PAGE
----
The 59th Street Bridge Song (Feelin' Groovy)

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"The 59th Street Bridge Song (Feelin' Groovy)"
1971 release, where "The 59th Street Bridge Song" was given the A-side
Single by Simon and Garfunkel
from the album Parsley, Sage, Rosemary and Thyme
Recorded16 August 1966 (1966-08-16)
GenreFolk rock
Songwriter(s)Paul Simon
Producer(s)Bob Johnston
Simon and Garfunkel singles chronology
"El Condor Pasa (If I Could)"
"The 59th Street Bridge Song (Feelin' Groovy)"
"For Emily, Whenever I May Find Her (Live)"

"The 59th Street Bridge Song (Feelin' Groovy)" is a song by folk rock duo Simon & Garfunkel, written by Paul Simon and included on their 1966 album Parsley, Sage, Rosemary and Thyme.[2] Its name is based on the 59th Street Bridge, (known also as Ed Koch Queensboro Bridge) which is a bridge of New York City that was completed in 1909.[3]

The studio version features Dave Brubeck Quartet members Joe Morello (drums) and Eugene Wright (double bass). Footage of Simon and Garfunkel performing the song at the 1967 Monterey Pop Festival is featured in the film Monterey Pop.[citation needed] On his farewell tour, Simon "penalized" himself for wrongly performing the lyrics to another song by singing this song, which he confesses to hating.[4]

The theme song to the American children's television programme H.R. Pufnstuf, originally composed by Sid and Marty Krofft, was found to closely mimic "The 59th Street Bridge Song" after Simon sued; his writing credit was subsequently added to the theme for H.R. Pufnstuf.[5][6]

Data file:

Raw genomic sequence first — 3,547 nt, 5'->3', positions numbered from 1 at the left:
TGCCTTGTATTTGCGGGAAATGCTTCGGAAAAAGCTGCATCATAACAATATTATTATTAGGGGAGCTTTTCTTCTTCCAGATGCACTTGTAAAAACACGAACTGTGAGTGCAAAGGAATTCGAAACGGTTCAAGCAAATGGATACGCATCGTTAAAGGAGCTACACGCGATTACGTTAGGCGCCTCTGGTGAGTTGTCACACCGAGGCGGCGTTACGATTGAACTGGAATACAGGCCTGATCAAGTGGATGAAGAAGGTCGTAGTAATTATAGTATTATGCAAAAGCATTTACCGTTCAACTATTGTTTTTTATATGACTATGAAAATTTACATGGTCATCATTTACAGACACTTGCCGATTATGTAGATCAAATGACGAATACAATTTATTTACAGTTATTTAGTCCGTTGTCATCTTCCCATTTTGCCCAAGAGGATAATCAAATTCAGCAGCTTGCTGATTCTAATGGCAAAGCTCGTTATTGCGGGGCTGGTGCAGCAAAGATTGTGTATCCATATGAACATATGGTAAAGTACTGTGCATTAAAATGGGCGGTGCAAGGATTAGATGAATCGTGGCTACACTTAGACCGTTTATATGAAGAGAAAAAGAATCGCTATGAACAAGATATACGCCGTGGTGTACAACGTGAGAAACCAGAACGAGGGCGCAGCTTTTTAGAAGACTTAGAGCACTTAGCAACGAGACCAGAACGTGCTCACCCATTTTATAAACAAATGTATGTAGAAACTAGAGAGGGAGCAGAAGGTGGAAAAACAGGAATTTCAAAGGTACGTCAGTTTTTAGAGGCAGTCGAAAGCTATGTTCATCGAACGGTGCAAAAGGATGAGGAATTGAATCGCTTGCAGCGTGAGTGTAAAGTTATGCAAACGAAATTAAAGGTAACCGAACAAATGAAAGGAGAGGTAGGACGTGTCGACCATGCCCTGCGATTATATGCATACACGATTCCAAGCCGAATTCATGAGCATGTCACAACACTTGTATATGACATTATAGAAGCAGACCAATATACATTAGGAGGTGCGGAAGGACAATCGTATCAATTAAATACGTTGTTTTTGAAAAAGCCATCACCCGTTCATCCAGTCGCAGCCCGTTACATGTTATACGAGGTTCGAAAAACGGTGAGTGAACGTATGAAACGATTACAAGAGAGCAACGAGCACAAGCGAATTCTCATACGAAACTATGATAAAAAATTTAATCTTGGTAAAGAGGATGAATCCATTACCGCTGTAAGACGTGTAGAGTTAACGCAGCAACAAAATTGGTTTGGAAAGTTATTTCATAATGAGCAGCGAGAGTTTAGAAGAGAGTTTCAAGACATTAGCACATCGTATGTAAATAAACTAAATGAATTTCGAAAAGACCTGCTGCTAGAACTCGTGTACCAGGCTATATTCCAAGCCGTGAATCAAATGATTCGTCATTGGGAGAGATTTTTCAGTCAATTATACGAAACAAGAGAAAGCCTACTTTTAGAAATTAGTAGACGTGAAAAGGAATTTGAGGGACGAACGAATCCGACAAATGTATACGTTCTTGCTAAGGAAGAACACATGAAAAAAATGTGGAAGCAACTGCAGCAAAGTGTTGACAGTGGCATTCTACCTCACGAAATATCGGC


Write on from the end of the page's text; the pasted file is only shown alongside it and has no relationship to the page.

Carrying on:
59th Street Bridge, seen from Manhattan, in 2010

Covers and performances[edit]

In popular culture[edit]


  1. ^ "Parsley, Sage, Rosemary and Thyme - Simon & Garfunkel | Songs, Reviews, Credits | AllMusic". AllMusic. Retrieved 6 May 2021.
  2. ^ a b "Simon & Garfunkel - The 59Th Street Bridge Song (Feelin' Groovy): Comentarios de canciones". AlohaCriticón (in Spanish). 27 October 2016. Retrieved 6 May 2021.
  3. ^ "The 59th Street Bridge Song (Feelin' Groovy) - 59th Street Bridge, New York". Retrieved 6 May 2021.
  4. ^ "Paul Simon wraps up farewell tour back home". CBC News. 23 September 2018. Retrieved 24 September 2018.
  5. ^ PUFNSTUF (1970, U.S.) Archived January 17, 2005, at the Wayback Machine
  6. ^ "H.R. Pufnstuf (1969–1970): Trivia", Accessed Sept. 16, 2017.
  7. ^ Whitburn, Joel (2002). Top Adult Contemporary: 1961-2001. Record Research. p. 111.
  8. ^ Tori Amos Song Summary
  9. ^ Rojas, Anita (20 June 2017). "La música de Chespirito". La Rata (in Spanish). p. Retrieved 6 May 2021.
  10. ^ "S5E10: Pfeiffer's Choice - The Wonder Years Soundtrack". Tunefind. Retrieved 16 February 2020.
  11. ^ Mack, Ann M. (28 February 2003). "Laird's Gap Is 'Groovy' for Spring". Archived from the original on 11 October 2010. Retrieved 11 October 2010.
  12. ^ Mark Pentleton (2 May 2015). "The 59th Street Bridge Song (Feelin' Groovy)". Retrieved 6 May 2021.
  13. ^ Cook-Wilson, Winston (17 April 2017). "In season 3 of the Leftovers, everyone is waiting around to die". Spin. Retrieved 21 April 2017.
  14. ^ "Paul Simon And Stephen Colbert Are 'Feelin' Groovy'". YouTube. Retrieved 26 May 2017.

External links[edit]